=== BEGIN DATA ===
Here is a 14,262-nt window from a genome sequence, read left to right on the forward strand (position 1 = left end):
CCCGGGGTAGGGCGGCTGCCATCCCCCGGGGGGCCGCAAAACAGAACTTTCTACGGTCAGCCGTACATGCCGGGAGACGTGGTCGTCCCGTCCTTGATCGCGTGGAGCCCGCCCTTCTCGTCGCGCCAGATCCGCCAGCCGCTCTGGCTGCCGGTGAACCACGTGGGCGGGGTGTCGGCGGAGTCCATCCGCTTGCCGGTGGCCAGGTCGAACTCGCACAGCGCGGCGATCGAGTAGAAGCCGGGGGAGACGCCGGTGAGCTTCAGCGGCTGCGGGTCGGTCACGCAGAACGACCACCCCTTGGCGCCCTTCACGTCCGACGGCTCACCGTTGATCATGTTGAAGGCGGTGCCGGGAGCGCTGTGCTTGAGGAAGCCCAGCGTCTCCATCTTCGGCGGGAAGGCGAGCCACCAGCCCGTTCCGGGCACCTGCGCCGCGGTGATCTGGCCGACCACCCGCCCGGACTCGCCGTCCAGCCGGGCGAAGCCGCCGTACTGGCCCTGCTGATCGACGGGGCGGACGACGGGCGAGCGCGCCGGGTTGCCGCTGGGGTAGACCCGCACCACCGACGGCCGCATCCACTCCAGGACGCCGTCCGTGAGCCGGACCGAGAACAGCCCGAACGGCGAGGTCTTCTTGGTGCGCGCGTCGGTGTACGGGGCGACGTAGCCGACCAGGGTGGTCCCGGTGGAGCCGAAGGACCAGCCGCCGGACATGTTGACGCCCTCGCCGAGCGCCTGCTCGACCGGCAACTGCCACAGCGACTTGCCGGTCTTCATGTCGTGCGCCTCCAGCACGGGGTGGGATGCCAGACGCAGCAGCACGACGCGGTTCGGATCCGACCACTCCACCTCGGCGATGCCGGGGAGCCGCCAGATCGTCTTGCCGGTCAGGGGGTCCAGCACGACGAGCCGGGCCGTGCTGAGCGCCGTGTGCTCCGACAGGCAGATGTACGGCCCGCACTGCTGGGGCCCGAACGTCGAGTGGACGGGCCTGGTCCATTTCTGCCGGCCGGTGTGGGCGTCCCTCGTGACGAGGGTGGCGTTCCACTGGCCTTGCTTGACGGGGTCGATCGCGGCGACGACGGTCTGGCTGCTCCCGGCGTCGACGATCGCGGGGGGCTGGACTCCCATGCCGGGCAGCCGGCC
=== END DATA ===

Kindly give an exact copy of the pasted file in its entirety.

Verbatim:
Here is a 14,262-nt window from a genome sequence, read left to right on the forward strand (position 1 = left end):
CCCGGGGTAGGGCGGCTGCCATCCCCCGGGGGGCCGCAAAACAGAACTTTCTACGGTCAGCCGTACATGCCGGGAGACGTGGTCGTCCCGTCCTTGATCGCGTGGAGCCCGCCCTTCTCGTCGCGCCAGATCCGCCAGCCGCTCTGGCTGCCGGTGAACCACGTGGGCGGGGTGTCGGCGGAGTCCATCCGCTTGCCGGTGGCCAGGTCGAACTCGCACAGCGCGGCGATCGAGTAGAAGCCGGGGGAGACGCCGGTGAGCTTCAGCGGCTGCGGGTCGGTCACGCAGAACGACCACCCCTTGGCGCCCTTCACGTCCGACGGCTCACCGTTGATCATGTTGAAGGCGGTGCCGGGAGCGCTGTGCTTGAGGAAGCCCAGCGTCTCCATCTTCGGCGGGAAGGCGAGCCACCAGCCCGTTCCGGGCACCTGCGCCGCGGTGATCTGGCCGACCACCCGCCCGGACTCGCCGTCCAGCCGGGCGAAGCCGCCGTACTGGCCCTGCTGATCGACGGGGCGGACGACGGGCGAGCGCGCCGGGTTGCCGCTGGGGTAGACCCGCACCACCGACGGCCGCATCCACTCCAGGACGCCGTCCGTGAGCCGGACCGAGAACAGCCCGAACGGCGAGGTCTTCTTGGTGCGCGCGTCGGTGTACGGGGCGACGTAGCCGACCAGGGTGGTCCCGGTGGAGCCGAAGGACCAGCCGCCGGACATGTTGACGCCCTCGCCGAGCGCCTGCTCGACCGGCAACTGCCACAGCGACTTGCCGGTCTTCATGTCGTGCGCCTCCAGCACGGGGTGGGATGCCAGACGCAGCAGCACGACGCGGTTCGGATCCGACCACTCCACCTCGGCGATGCCGGGGAGCCGCCAGATCGTCTTGCCGGTCAGGGGGTCCAGCACGACGAGCCGGGCCGTGCTGAGCGCCGTGTGCTCCGACAGGCAGATGTACGGCCCGCACTGCTGGGGCCCGAACGTCGAGTGGACGGGCCTGGTCCATTTCTGCCGGCCGGTGTGGGCGTCCCTCGTGACGAGGGTGGCGTTCCACTGGCCTTGCTTGACGGGGTCGATCGCGGCGACGACGGTCTGGCTGCTCCCGGCGTCGACGATCGCGGGGGGCTGGACTCCCATGCCGGGCAGCCGGCC